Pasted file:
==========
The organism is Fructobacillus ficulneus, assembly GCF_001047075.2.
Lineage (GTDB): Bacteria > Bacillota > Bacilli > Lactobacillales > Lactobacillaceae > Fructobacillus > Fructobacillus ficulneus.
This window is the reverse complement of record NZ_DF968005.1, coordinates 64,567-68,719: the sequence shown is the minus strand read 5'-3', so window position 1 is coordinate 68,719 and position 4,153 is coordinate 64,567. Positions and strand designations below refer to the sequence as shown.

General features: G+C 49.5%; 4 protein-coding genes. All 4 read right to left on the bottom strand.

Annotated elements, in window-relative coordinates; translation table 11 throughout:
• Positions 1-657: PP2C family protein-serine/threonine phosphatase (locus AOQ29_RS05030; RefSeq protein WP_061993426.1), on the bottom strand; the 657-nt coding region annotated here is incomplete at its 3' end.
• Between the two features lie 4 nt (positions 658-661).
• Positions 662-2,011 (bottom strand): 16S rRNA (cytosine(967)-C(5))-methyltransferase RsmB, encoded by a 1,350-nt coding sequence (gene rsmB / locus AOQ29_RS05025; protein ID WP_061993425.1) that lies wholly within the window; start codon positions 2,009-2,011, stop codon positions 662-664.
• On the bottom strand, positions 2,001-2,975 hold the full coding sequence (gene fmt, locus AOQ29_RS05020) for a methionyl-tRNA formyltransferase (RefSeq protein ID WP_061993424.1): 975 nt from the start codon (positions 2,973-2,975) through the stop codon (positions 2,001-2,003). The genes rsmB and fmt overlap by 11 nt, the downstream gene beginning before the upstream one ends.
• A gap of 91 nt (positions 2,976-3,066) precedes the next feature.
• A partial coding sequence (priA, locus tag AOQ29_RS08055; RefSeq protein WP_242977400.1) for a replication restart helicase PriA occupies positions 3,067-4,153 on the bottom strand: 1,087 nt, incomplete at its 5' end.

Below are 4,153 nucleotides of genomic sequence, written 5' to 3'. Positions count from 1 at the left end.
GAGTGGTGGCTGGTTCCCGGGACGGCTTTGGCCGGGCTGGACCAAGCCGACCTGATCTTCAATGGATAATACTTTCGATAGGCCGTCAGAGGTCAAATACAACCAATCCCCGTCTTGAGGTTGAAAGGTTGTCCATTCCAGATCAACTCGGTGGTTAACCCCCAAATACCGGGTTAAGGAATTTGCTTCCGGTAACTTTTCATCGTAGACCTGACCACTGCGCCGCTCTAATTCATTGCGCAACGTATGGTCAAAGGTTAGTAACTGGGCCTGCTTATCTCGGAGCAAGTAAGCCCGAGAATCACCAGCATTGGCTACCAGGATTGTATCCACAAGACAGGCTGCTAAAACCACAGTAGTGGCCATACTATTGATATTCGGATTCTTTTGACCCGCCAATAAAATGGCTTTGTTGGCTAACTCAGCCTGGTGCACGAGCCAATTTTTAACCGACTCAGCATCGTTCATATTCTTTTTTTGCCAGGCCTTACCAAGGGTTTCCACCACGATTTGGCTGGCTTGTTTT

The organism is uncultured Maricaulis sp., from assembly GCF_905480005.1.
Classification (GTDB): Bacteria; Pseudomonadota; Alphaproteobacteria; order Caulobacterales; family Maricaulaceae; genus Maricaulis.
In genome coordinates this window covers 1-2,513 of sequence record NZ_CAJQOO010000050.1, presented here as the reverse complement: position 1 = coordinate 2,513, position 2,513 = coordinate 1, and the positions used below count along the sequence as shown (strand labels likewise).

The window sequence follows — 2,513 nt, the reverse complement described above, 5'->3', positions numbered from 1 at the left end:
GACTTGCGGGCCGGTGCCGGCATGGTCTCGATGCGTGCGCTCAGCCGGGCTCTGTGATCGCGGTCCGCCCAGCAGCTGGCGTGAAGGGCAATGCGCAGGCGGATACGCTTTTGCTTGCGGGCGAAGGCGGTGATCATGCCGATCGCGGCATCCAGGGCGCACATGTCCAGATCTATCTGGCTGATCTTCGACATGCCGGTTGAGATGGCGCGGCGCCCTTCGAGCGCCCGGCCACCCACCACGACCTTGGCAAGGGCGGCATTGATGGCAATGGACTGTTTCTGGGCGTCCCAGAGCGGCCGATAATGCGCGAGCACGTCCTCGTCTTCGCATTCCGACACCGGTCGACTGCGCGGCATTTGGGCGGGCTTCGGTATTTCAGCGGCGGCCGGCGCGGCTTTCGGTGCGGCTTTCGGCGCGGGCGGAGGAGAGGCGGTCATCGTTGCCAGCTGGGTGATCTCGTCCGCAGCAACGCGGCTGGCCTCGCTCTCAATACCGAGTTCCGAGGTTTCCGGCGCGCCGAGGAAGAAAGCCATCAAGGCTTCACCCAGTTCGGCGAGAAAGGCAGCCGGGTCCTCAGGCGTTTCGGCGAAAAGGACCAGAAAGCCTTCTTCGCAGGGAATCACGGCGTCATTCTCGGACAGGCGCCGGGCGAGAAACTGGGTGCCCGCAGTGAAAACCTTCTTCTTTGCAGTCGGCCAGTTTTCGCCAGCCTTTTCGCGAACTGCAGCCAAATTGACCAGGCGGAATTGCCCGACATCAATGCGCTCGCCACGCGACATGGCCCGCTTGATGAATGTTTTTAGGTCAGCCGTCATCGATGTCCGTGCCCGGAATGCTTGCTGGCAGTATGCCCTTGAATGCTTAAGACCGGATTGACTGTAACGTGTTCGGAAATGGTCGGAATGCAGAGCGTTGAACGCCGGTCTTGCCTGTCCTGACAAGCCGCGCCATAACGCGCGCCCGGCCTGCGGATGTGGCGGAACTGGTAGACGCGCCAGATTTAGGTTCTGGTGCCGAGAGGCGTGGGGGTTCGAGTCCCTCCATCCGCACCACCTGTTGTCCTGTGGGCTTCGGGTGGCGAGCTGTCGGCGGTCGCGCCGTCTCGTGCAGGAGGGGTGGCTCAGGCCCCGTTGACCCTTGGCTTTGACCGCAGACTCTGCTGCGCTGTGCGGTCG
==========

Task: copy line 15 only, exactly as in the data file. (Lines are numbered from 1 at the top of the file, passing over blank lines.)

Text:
Classification (GTDB): Bacteria; Pseudomonadota; Alphaproteobacteria; order Caulobacterales; family Maricaulaceae; genus Maricaulis.